Imada Shuzō is a small brewery in rural Hiroshima and produces internationally acclaimed ginjo-style sakes. It is also one of the only sake breweries owned and led by a female sake tōji (brewmaster).
Imada grew up in Akitsu, Hiroshima, famous as the birthplace of ginjo-style sake and known for its soft water. Imada Shuzō has been a family-run brewery since 1868 and Imada grew up at the brewery. She learned the art of sake from her father and grandfather, but also enrolled in the National Research Institute of Brewing to learn about sake production in 1993. In 1994, she returned to Imada Shuzō and studied under the tōji for eight years before becoming the head sake master when he retired in 2000. Her father, Yukinao Imada, was growing older, and her brother had opted to become a doctor instead of taking over the family business. In addition to being a master brewer at a fifth-generation sake brewery, Imada is known for exploring heirloom rice varieties to use in her brewing. "For two decades, as part of her quest to craft a sake that reflects Hiroshima’s distinct climate and agricultural heritage, or terroir, she’s been single-handedly reviving the heritage strain. 'I was the only one who revived it, and even today I remain the only one who uses this rice in sake,' she says. The revival has required Imada to retrace Hiroshima’s sake history. She’s worked with local farmers to cultivate a seed they haven’t sowed in a century, and used trial and error to rediscover the perfect brewing process for a once-common, now-forgotten rice, whose folk roots make it less predictable than standardized modern cultivars."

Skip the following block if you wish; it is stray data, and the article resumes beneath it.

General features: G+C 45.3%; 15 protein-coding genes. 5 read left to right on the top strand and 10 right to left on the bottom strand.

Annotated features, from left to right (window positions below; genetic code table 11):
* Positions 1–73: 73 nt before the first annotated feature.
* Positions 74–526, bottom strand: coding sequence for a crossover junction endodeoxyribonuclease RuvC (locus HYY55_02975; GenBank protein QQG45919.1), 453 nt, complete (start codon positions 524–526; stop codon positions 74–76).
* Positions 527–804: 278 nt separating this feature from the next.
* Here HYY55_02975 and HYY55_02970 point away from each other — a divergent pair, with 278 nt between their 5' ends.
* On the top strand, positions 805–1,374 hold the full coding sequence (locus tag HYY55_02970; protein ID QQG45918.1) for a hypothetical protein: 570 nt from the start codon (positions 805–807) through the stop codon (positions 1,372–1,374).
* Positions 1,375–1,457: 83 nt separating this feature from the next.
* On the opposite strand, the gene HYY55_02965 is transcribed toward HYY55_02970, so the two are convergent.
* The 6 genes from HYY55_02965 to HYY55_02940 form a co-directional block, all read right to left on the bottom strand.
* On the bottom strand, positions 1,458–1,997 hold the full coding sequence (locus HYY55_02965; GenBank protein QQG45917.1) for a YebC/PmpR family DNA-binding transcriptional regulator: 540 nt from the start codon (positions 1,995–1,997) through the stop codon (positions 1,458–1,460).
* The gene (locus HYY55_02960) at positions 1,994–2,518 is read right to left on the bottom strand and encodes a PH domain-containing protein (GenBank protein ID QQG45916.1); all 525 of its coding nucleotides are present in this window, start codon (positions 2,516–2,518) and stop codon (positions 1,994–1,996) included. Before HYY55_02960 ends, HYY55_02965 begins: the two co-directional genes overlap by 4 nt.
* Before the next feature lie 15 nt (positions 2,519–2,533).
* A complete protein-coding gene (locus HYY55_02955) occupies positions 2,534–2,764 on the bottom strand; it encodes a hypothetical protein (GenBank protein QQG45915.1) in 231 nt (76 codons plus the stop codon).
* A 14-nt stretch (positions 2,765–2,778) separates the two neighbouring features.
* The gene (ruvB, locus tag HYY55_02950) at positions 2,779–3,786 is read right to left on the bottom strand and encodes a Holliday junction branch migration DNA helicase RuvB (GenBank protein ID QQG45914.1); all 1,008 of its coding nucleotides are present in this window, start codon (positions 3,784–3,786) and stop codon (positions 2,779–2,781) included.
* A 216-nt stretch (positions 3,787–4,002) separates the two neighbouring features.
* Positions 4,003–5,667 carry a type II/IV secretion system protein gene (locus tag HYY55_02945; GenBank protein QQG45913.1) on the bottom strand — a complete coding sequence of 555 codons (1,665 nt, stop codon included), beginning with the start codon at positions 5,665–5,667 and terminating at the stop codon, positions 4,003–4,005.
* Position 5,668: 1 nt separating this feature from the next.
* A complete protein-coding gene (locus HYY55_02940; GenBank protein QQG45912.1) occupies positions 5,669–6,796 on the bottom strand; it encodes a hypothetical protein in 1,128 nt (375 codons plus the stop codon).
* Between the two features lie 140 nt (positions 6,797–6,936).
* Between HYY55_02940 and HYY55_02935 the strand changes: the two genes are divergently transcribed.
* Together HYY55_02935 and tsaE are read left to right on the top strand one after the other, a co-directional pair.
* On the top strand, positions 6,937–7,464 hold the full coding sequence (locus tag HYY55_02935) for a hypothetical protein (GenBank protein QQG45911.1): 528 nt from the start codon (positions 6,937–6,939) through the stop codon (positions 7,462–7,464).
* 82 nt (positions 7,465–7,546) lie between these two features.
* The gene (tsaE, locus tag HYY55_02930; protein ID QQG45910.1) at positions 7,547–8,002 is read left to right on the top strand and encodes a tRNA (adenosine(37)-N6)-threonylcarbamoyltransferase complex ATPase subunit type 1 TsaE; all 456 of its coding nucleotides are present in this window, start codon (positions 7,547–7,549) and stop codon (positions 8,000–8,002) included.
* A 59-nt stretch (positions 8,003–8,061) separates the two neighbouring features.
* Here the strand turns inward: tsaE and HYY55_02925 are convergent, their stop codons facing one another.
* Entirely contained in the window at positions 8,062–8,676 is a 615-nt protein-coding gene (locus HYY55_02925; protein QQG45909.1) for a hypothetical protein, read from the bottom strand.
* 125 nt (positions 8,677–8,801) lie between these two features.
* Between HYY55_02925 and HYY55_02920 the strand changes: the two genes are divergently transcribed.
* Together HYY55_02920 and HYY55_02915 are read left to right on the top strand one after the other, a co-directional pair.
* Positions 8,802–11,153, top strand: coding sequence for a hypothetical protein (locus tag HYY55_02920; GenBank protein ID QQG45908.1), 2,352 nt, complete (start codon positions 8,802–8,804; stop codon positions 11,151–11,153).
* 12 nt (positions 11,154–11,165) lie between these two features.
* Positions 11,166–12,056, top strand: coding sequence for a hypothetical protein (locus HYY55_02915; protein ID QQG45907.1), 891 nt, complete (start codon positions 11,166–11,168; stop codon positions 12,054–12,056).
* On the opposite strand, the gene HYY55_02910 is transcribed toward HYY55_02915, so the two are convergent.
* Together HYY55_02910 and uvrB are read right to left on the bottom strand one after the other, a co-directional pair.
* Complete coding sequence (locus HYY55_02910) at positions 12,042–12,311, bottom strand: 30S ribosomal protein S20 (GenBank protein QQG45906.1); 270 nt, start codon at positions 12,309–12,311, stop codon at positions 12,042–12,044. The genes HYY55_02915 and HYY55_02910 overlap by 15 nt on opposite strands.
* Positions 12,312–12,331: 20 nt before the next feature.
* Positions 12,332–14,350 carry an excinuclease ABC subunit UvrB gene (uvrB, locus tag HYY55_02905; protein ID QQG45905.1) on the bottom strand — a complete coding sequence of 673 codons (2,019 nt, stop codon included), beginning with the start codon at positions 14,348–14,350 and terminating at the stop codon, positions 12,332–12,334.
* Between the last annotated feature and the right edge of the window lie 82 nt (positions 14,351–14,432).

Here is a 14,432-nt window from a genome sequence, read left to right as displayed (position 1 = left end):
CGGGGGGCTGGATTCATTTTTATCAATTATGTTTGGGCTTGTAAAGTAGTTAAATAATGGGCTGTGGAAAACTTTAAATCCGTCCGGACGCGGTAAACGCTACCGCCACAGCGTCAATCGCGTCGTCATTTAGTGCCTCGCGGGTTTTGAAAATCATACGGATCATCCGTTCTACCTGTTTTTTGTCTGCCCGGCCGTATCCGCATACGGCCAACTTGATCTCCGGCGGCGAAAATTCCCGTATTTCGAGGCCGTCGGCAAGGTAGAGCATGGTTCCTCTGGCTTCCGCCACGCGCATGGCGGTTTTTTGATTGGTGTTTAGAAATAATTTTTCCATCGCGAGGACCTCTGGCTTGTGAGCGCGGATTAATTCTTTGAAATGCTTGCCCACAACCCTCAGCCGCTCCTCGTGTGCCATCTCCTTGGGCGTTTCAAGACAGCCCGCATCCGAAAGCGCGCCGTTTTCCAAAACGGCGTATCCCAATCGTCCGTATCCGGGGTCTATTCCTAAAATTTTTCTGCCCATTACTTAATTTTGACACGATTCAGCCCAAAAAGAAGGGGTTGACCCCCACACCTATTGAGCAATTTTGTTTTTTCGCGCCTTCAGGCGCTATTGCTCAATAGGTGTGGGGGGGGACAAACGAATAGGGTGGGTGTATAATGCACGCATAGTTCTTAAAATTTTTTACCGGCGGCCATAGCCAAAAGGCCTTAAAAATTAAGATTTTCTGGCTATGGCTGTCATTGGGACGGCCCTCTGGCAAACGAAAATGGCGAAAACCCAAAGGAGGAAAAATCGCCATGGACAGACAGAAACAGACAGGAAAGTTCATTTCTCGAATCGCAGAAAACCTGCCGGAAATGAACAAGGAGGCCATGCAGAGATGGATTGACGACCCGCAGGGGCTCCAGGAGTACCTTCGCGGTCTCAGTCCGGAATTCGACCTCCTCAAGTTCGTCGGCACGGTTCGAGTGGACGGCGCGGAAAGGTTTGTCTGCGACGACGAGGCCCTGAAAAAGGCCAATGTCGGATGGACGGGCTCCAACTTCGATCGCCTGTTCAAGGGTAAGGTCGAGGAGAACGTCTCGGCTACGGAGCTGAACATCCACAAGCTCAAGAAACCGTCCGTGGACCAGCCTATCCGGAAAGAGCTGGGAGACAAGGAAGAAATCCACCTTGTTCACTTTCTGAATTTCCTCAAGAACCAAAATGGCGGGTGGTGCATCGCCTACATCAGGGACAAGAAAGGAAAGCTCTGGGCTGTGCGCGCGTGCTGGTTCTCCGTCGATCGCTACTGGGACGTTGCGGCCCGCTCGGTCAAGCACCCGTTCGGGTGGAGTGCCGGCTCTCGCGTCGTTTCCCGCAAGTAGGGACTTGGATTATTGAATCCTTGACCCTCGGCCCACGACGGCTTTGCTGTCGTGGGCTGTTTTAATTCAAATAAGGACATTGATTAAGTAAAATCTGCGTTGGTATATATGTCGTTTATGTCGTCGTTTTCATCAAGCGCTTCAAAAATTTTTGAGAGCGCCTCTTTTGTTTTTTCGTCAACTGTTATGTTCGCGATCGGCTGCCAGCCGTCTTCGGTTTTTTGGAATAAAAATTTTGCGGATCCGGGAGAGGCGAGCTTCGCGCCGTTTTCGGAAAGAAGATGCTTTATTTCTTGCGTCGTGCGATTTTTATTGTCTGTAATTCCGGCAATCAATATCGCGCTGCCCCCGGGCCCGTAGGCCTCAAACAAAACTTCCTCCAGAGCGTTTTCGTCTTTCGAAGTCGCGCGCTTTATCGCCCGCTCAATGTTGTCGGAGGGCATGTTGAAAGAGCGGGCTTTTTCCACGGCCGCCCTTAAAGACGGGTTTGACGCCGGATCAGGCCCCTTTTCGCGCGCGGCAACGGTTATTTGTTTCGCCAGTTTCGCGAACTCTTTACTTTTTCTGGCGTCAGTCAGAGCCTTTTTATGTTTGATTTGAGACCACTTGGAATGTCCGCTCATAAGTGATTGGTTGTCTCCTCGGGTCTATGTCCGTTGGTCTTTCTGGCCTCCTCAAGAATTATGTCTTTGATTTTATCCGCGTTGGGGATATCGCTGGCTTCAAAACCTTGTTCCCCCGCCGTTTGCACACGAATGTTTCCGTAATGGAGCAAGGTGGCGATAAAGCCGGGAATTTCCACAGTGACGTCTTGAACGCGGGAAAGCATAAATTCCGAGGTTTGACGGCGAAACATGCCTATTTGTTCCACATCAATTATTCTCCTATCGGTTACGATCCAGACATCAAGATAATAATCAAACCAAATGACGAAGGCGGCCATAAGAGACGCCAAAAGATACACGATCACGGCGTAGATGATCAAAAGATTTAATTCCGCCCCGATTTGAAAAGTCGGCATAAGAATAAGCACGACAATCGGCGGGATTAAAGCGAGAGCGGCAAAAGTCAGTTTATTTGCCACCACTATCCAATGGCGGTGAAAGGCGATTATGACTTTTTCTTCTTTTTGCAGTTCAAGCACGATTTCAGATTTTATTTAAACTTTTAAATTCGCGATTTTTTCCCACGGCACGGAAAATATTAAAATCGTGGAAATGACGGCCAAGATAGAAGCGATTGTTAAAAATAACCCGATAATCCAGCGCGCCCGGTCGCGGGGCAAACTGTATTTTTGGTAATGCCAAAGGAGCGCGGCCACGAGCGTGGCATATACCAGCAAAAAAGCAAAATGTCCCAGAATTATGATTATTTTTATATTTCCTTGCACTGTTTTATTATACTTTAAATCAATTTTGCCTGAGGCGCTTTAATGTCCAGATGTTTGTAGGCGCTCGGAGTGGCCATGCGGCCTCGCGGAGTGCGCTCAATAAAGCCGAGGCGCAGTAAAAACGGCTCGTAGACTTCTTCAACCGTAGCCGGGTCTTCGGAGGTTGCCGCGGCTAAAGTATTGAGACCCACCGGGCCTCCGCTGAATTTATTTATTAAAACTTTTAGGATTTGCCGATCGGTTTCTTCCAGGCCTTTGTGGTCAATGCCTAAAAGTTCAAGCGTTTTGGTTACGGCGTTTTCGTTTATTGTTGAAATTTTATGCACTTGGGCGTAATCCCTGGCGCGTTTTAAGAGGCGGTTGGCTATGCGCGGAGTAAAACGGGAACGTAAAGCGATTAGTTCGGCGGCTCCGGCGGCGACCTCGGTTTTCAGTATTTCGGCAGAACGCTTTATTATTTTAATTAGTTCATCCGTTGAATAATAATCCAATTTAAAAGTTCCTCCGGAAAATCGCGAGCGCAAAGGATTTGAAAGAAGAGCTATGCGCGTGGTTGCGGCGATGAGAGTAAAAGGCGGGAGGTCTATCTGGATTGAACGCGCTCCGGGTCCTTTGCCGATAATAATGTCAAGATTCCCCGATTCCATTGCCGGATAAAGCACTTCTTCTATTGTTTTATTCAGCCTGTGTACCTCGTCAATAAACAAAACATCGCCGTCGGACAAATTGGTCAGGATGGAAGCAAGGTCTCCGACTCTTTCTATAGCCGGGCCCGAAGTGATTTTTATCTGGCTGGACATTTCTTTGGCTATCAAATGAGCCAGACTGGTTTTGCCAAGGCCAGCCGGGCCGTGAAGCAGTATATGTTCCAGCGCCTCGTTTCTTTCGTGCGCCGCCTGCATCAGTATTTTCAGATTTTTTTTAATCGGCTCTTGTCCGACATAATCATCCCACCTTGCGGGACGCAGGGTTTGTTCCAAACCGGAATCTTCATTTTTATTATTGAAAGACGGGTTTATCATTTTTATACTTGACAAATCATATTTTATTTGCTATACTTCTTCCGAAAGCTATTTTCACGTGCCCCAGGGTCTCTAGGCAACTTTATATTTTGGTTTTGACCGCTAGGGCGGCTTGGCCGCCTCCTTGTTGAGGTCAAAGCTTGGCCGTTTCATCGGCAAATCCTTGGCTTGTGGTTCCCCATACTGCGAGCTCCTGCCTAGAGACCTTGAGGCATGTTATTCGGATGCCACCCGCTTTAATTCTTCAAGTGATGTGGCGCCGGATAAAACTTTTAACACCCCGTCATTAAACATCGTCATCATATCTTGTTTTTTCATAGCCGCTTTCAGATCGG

Before becoming a brewer at aged 33, Imada studied law at Meiji University and worked in Noh theater in Tokyo. Noh is a traditional form of Japanese musical theatre that dates to the 14th century and one of the oldest forms of theater. After graduating from Meiji University, she began working for the cultural activities section in a Tokyo department store.
Women have worked in sake brewing since ancient times and there are several stories of Kuchikamizake (mouth-chewed sake). "According to ancient sake lore women were the first makers of sake, and the earliest sake makers of the Yayoi period (BC 300 - AD 300). Shrine maidens called miko, they brewed the beverage as an offering to the gods, employing a primitive method that involved chewing and spitting rice and letting the body's own enzymes do the work of fermentation." Chewing and the saliva broke down the starch in the rice into glucose, and airborne yeast transformed the glucose into a basic form of sake. There are around 30 female tojis in Japan, but when Imada started brewing there were only a few; her dedication has been a model for other women in the industry, though she is always clear in interviews that she did not face gender discrimination in her work.
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